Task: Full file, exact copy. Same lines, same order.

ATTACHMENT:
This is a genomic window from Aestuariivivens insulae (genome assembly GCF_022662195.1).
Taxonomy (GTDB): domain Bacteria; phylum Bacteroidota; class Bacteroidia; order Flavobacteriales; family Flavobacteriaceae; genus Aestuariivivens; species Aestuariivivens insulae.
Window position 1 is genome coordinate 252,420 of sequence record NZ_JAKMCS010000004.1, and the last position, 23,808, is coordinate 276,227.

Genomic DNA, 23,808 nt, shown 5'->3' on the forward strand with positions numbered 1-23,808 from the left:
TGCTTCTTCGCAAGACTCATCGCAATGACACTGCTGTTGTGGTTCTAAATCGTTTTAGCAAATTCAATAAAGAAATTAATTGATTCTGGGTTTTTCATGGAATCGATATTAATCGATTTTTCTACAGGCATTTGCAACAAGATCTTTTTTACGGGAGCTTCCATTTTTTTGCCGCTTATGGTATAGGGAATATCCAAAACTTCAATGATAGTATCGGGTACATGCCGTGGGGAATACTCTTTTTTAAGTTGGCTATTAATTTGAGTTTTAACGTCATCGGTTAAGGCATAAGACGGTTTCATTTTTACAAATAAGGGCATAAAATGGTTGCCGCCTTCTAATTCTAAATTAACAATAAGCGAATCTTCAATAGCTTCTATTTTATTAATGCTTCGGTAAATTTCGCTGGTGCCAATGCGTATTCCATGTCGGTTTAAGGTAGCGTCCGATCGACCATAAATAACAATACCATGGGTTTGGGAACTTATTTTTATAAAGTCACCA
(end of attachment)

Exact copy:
This is a genomic window from Aestuariivivens insulae (genome assembly GCF_022662195.1).
Taxonomy (GTDB): domain Bacteria; phylum Bacteroidota; class Bacteroidia; order Flavobacteriales; family Flavobacteriaceae; genus Aestuariivivens; species Aestuariivivens insulae.
Window position 1 is genome coordinate 252,420 of sequence record NZ_JAKMCS010000004.1, and the last position, 23,808, is coordinate 276,227.

Genomic DNA, 23,808 nt, shown 5'->3' on the forward strand with positions numbered 1-23,808 from the left:
TGCTTCTTCGCAAGACTCATCGCAATGACACTGCTGTTGTGGTTCTAAATCGTTTTAGCAAATTCAATAAAGAAATTAATTGATTCTGGGTTTTTCATGGAATCGATATTAATCGATTTTTCTACAGGCATTTGCAACAAGATCTTTTTTACGGGAGCTTCCATTTTTTTGCCGCTTATGGTATAGGGAATATCCAAAACTTCAATGATAGTATCGGGTACATGCCGTGGGGAATACTCTTTTTTAAGTTGGCTATTAATTTGAGTTTTAACGTCATCGGTTAAGGCATAAGACGGTTTCATTTTTACAAATAAGGGCATAAAATGGTTGCCGCCTTCTAATTCTAAATTAACAATAAGCGAATCTTCAATAGCTTCTATTTTATTAATGCTTCGGTAAATTTCGCTGGTGCCAATGCGTATTCCATGTCGGTTTAAGGTAGCGTCCGATCGACCATAAATAACAATACCATGGGTTTGGGAACTTATTTTTATAAAGTCACCA